We will probably never know their names, but the contribution of 242 American men and women who were willing to share the intimate details of their microbial profile with the world is having a profound impact on our understanding of health and illness, and is even raising questions about what it means to be human. Research into the microbiome -- the viruses, bacteria and other microbes living with us -- also puts a whole new slant on some long-standing public health problems, like the overuse of antibiotics. But more on that later.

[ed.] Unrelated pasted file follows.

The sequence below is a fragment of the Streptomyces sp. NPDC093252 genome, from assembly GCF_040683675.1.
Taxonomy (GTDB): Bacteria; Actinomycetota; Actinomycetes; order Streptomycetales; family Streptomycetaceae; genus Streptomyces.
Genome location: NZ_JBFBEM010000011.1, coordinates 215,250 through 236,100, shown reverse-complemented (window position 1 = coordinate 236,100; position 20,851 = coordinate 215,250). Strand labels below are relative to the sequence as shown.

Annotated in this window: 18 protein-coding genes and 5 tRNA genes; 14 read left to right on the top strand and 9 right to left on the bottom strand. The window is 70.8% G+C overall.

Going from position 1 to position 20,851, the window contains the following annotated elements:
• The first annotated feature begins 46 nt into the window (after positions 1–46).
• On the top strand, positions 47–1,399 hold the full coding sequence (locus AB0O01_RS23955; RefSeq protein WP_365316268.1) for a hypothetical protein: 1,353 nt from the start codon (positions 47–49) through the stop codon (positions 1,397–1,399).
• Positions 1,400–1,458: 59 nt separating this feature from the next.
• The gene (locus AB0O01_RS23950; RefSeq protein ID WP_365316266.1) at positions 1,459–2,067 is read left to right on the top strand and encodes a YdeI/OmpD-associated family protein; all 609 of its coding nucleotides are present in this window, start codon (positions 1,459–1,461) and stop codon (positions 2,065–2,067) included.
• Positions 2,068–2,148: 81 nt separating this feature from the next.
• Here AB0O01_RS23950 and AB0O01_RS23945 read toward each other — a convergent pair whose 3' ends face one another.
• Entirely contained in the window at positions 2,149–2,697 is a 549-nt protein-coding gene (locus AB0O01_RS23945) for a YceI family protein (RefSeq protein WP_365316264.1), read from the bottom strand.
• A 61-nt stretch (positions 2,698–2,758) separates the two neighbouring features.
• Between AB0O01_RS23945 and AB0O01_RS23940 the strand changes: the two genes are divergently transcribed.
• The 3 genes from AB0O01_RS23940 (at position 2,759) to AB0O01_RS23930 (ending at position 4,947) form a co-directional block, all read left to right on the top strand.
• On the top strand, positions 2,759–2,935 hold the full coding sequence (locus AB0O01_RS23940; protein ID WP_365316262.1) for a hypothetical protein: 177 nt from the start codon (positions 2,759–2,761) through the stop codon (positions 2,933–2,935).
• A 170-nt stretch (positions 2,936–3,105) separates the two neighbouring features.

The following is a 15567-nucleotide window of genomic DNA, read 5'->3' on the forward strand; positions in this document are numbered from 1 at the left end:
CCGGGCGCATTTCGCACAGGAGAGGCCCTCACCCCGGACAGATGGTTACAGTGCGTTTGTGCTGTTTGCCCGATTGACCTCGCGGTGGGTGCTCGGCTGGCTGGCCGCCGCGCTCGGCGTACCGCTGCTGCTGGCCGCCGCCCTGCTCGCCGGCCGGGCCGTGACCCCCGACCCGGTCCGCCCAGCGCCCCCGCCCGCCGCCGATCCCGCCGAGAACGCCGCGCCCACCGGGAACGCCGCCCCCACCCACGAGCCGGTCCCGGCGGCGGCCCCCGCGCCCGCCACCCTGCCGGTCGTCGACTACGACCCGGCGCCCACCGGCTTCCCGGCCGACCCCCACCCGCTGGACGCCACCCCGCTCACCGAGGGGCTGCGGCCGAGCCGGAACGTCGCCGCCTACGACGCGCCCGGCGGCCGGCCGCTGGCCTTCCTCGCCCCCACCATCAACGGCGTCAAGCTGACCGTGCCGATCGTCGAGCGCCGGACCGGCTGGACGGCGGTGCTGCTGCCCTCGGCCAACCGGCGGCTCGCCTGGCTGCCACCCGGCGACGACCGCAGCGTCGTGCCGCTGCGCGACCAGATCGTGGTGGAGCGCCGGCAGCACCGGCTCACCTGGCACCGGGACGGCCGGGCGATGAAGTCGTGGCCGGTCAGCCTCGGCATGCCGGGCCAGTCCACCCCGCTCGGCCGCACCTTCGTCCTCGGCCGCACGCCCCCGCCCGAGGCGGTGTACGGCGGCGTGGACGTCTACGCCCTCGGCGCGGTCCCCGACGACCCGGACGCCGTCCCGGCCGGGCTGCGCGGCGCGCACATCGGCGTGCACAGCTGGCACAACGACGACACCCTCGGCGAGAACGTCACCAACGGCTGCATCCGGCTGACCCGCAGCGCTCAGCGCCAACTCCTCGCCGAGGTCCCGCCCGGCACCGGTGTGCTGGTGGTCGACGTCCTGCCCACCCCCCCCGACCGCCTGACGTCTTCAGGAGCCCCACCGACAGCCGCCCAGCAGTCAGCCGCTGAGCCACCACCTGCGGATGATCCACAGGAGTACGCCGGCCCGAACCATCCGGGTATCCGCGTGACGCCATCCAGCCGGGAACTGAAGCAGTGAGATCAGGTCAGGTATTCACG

In June last year, after five years of work by around 200 scientists from 80 universities, the US-based Human Microbiome Project released the initial analyses of blood, stool and saliva samples, as well as swabs taken from various locations on the volunteers' bodies. The results paint an extraordinary, though preliminary, portrait of the richness of our microbial life. The researchers found over 10,000 species of microbes living in and on their subjects, with each person carrying about 8 million different bacterial genes (compared with 22,000 or so human genes). They described their findings as "the largest and most comprehensive reference set of human microbiome data associated with healthy adult individuals".